Summary: The purpose of this quantitative research study was to compare Chinese and American students’ inclined level of critical thinking using the California Critical Thinking Disposition Inventory (CCTDI) (Insight Assessment, 2013). The literature of Paul and Elder (1996, 2000, 2005, 2010), Facione and Facione (1992, 1996) and Brookfield (2005, 2010, 2013) and the conceptual framework in this study provided the foundation for the main research question of whether there are differences between Chinese and American students’ scores on the seven individual scales and their total score on the CCTDI. The Sample included 41 Chinese and 50 American undergraduate and graduate students at Florida Atlantic University, a regional research university located in southeast Florida. Independent t-tests concluded that there were no differences between the 41 Chinese students and the 50 American students regarding their critical thinking dispositions on each of seven scales on the CCTDI. A factorial analysis of variance measured moderator questions to determine whether there was a difference between Chinese and American students’ CCTDI scores based on student gender, discipline of study, undergraduate or graduate status, or enrollment as an undergraduate within the United States. There were significant differences between the critical thinking dispositions of Chinese and American undergraduate and graduate students when comparing the scale of open mindedness and gender. There were also significant differences for the scale of confidence in reasoning and discipline. For the remaining questions, there were no significant differences. A Pearson’s correlation determined that there was no relationship between the length of time students had been in the United States and their scores on the CCTDI. Educational implications include that when problem-solving skills are developed in the college setting, critical thinking can be cultivated to help prepare students for work in future employment settings. Social implications include the use of critical thinking when faced with decision making in adults’ lives, as well as in their daily work. This study may be the foundation for future studies. Finally, educators may find the CCTDI helpful in positioning students’ critical thinking dispositions prior to learning or training activities.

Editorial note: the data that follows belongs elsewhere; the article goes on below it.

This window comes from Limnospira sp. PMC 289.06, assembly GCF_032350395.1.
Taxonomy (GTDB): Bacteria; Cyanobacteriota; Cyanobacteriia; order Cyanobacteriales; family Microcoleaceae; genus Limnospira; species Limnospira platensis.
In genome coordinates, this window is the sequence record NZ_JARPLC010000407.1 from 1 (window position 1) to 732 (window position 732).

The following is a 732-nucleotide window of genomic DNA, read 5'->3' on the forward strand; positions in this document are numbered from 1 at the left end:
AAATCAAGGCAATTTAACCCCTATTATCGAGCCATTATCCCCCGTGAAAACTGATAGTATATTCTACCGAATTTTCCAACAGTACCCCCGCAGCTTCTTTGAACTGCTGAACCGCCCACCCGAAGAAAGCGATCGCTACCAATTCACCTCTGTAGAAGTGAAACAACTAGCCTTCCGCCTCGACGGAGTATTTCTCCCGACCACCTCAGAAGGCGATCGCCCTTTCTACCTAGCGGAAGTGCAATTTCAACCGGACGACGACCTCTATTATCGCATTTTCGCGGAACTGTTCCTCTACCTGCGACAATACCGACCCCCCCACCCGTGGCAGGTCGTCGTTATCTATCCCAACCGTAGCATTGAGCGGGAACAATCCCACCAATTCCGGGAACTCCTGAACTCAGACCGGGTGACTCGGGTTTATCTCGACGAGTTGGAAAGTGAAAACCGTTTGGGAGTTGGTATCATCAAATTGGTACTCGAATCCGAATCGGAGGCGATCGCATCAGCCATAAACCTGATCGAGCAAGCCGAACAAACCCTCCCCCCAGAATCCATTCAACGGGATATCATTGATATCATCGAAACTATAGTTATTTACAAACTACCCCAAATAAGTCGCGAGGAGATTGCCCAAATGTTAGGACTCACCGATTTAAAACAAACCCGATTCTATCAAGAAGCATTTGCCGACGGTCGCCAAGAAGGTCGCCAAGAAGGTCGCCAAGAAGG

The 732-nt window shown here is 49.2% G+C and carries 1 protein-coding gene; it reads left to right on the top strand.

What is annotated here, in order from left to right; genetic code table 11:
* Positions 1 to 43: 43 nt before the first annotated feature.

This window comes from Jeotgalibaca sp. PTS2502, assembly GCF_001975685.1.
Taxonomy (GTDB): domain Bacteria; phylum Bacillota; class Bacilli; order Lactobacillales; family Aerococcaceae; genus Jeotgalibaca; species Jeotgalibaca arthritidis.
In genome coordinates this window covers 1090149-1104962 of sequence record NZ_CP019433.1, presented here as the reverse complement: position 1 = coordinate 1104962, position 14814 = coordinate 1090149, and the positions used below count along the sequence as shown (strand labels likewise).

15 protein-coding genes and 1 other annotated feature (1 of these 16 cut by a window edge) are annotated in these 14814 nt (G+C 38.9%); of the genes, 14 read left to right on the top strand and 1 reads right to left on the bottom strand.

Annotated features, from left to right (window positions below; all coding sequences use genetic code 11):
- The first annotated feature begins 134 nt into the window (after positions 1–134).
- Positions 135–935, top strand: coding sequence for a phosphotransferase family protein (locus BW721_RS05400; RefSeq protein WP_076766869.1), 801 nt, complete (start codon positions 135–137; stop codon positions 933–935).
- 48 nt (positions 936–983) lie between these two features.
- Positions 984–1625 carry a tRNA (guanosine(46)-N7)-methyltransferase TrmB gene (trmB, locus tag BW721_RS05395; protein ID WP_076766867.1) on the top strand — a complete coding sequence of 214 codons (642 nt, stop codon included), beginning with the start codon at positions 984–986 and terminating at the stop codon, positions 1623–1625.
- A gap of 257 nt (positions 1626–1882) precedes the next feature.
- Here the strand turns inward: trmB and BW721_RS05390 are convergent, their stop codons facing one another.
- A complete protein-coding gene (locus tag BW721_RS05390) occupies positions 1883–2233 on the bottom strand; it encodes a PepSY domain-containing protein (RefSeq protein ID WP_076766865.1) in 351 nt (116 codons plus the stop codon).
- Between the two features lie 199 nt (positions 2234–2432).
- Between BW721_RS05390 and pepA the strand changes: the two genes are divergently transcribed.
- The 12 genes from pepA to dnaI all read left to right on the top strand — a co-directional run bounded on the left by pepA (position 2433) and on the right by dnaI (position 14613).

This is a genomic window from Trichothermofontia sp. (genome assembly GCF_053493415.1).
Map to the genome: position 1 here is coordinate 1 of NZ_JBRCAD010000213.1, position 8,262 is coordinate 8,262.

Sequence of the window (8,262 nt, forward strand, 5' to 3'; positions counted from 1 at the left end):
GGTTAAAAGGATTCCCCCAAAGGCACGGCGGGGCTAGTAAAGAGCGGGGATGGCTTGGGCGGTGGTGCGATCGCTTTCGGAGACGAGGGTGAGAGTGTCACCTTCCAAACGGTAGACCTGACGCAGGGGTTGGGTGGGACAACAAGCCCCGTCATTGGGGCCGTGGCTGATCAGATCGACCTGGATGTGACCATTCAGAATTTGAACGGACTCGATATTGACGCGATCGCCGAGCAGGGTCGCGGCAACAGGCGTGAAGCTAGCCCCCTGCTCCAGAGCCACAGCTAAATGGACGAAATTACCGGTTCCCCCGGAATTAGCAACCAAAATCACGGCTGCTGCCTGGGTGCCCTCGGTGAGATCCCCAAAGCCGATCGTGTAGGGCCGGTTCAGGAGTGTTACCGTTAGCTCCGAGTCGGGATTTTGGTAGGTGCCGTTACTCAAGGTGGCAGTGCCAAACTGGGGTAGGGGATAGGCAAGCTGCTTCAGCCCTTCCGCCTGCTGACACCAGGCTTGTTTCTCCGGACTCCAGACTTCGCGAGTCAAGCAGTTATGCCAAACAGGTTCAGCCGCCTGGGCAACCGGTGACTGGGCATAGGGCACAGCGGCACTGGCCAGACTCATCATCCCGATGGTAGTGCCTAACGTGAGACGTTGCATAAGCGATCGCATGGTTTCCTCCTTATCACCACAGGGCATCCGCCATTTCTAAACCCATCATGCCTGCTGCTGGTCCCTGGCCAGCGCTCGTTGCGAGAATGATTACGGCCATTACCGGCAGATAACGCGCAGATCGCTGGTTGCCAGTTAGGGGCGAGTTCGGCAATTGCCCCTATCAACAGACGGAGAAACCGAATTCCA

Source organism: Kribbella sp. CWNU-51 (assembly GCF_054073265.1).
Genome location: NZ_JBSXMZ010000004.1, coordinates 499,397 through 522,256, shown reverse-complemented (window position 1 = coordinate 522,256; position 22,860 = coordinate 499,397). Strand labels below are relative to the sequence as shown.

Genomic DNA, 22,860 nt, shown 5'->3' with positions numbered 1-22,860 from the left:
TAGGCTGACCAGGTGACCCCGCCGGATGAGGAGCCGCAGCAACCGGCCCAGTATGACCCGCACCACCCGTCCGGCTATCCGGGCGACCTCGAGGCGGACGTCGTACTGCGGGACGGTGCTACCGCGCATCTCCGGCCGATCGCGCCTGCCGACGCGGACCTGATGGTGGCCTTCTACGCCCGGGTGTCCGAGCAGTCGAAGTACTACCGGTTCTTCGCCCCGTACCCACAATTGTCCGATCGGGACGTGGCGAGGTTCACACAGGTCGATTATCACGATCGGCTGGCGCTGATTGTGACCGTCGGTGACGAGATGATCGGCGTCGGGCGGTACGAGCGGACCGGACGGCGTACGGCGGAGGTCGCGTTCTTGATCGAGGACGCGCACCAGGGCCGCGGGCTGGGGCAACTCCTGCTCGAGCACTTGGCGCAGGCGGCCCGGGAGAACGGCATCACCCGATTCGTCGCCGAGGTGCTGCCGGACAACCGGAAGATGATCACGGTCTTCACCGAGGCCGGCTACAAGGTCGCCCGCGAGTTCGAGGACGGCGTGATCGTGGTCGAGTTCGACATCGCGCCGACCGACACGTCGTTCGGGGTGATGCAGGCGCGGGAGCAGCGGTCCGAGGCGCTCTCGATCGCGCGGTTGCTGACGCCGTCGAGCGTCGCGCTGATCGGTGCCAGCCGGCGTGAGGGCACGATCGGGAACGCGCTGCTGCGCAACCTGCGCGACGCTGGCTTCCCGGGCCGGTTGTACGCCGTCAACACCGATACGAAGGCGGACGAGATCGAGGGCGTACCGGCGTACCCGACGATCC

Identifier: FA00004100 (IID)